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Wells Fargo: A New Day With A Still Strong 14% Yield

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About: Wells Fargo & Company (WFC)
by: Stone Fox Capital
Stone Fox Capital
Long/short equity, growth at reasonable price, research analyst, Deep Value
Summary

Wells Fargo hit YTD highs after a quarter with disappointing headline numbers.

The solid loans and deposit growth was a strong indication that customers are letting the bank out of the penalty box.

The bank has substantial EPS growth potential from improving the efficiency ratio.

The stock continues to offer a 14% net payout yield due to substantial share buybacks and a 4% dividend yield.

As the calendar recently turned to November, Wells Fargo (NYSE:WFC) finally has an external CEO in charge of the large bank. The Q3 results weren't anything special due to confusing charges and balance sheet repricing, but the large financial is finally positioned for growth while the net payout yield remains an incredible 14%. My investment thesis remains bullish as the stock looks prepared to hit new 52-week highs.

Image Source: Wells Fargo website

Confusing Q3

With a new CEO starting about a week after the quarterly report, the market shouldn't be surprised that Wells Fargo had a quarter fraught with apparent one-time charges. The market generally offset the $1.9 billion losses from litigation accruals and the $1.1 billion gain from selling the IRT business to net out to a $0.15 loss. Analysts added this loss back to the $0.92 EPS to generate an adjusted EPS of $1.07.

Source: Wells Fargo Q3'19 presentation

Despite what still appears to be a $0.10 miss, the stock is up at highs for the year. A lot of the issue was weakness in NIM due to balance sheet repricings from the low interest rate environment.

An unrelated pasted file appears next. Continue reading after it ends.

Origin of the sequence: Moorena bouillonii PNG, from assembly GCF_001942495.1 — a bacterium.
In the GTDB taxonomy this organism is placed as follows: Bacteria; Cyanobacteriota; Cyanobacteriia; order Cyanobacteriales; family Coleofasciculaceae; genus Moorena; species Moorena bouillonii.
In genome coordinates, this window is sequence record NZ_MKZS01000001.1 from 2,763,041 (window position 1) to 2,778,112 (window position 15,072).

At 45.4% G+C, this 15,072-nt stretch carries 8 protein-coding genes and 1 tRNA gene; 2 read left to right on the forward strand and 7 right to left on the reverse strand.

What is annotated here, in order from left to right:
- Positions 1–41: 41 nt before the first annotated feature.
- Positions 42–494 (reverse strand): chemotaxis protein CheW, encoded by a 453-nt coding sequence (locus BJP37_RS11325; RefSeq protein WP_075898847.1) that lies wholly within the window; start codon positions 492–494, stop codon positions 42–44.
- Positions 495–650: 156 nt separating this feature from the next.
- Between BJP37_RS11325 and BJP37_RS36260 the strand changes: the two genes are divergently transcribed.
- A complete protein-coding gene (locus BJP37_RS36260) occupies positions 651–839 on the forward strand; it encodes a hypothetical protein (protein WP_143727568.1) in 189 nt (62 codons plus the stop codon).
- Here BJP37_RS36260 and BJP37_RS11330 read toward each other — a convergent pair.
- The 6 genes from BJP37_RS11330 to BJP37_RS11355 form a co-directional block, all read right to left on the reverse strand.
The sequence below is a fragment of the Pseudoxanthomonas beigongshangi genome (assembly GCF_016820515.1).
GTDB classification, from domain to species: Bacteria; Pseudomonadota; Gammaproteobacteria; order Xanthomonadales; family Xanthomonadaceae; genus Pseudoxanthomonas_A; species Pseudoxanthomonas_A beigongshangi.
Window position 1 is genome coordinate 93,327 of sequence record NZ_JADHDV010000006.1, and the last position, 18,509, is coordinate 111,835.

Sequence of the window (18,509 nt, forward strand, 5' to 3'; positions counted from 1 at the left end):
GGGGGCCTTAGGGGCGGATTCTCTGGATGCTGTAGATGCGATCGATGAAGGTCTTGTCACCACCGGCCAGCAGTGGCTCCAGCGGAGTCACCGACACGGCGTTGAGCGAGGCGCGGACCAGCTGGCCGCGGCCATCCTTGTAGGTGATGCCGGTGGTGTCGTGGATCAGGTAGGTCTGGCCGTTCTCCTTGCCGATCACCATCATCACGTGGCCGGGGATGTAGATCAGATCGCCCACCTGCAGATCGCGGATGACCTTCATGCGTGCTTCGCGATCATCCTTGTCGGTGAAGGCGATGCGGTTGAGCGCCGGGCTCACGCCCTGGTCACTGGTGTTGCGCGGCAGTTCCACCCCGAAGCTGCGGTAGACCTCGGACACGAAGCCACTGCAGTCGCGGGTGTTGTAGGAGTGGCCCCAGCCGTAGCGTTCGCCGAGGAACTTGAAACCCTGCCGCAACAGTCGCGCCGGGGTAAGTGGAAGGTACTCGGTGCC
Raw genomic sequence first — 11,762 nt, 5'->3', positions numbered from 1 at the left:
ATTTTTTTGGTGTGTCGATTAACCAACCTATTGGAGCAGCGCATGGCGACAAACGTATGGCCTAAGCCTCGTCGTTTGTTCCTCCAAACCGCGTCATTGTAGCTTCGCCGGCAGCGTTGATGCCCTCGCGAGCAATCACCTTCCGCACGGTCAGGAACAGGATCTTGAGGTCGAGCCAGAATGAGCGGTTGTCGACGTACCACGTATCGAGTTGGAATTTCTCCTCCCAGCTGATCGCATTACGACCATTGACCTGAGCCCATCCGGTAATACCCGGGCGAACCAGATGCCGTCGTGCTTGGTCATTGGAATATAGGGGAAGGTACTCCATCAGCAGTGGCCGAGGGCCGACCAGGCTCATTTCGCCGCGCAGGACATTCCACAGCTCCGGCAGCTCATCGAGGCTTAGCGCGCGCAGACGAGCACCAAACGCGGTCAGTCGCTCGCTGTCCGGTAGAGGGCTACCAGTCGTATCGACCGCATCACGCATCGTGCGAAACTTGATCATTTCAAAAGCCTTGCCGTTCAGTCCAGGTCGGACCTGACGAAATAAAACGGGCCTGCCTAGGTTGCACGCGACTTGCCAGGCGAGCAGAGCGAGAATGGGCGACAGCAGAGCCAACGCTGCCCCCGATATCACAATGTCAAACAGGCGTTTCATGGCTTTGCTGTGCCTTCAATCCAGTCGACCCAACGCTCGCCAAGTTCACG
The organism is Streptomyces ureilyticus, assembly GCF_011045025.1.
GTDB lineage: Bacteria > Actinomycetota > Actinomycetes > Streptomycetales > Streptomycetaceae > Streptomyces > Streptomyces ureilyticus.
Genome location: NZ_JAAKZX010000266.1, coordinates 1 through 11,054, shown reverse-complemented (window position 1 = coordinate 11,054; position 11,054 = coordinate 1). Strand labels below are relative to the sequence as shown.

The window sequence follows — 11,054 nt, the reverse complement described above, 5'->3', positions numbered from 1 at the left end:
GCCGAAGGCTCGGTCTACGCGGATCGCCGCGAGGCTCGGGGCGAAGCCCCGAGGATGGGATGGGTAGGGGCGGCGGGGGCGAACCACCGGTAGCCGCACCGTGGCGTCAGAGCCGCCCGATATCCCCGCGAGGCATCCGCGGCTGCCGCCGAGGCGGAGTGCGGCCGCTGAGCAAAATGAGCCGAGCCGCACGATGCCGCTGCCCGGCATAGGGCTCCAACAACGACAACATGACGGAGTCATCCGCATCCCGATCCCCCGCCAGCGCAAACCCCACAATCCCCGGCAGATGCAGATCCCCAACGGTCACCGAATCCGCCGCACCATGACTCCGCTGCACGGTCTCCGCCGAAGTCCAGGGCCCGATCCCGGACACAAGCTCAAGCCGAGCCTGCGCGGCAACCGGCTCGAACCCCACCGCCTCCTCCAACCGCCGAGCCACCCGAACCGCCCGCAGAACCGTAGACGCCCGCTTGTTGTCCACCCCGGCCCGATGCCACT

The quarterly report showed improving trend in loans and deposits. After a period of struggling to grow, Wells Fargo saw period-end loans grow $12.6 billion over last Q3. The loan balance topped the recent peak level back in Q4 with $954.9 billion loans.

Source: Wells Fargo Q3'19 presentation

The deposit growth was even more impressive. The large financial ended Q3 with period-end deposits of $1.3 trillion, up $41.9 billion. Wells Fargo saw growth in wholesale banking, corporate treasuries, mortgage escrows and consumer and small business banking deposits. Basically, the customer base appears to have moved beyond the account fraud scandal.

Source: Wells Fargo Q3'19 presentation

The market has long thought the large bank was under an asset cap that prevented loan growth, but CFO John Shrewsberry was clear on the Q3 earnings call that Wells Fargo has plenty of low-income businesses that can be cut to make room for more loan growth.

I mean within the relevant range of expectations of loan and deposit growth, I wouldn't think of the asset cap as being as really coming into play in our forecast horizon, in part, because there are plenty of levers that we can pull that don't have real customer impact in terms of consumers and our business customers, and we've talked about some of those before in terms of some of the institutional deposits that we take or other wholesale funding that we use, and then, there are some assets that don't work that hard for us from a balance sheet perspective.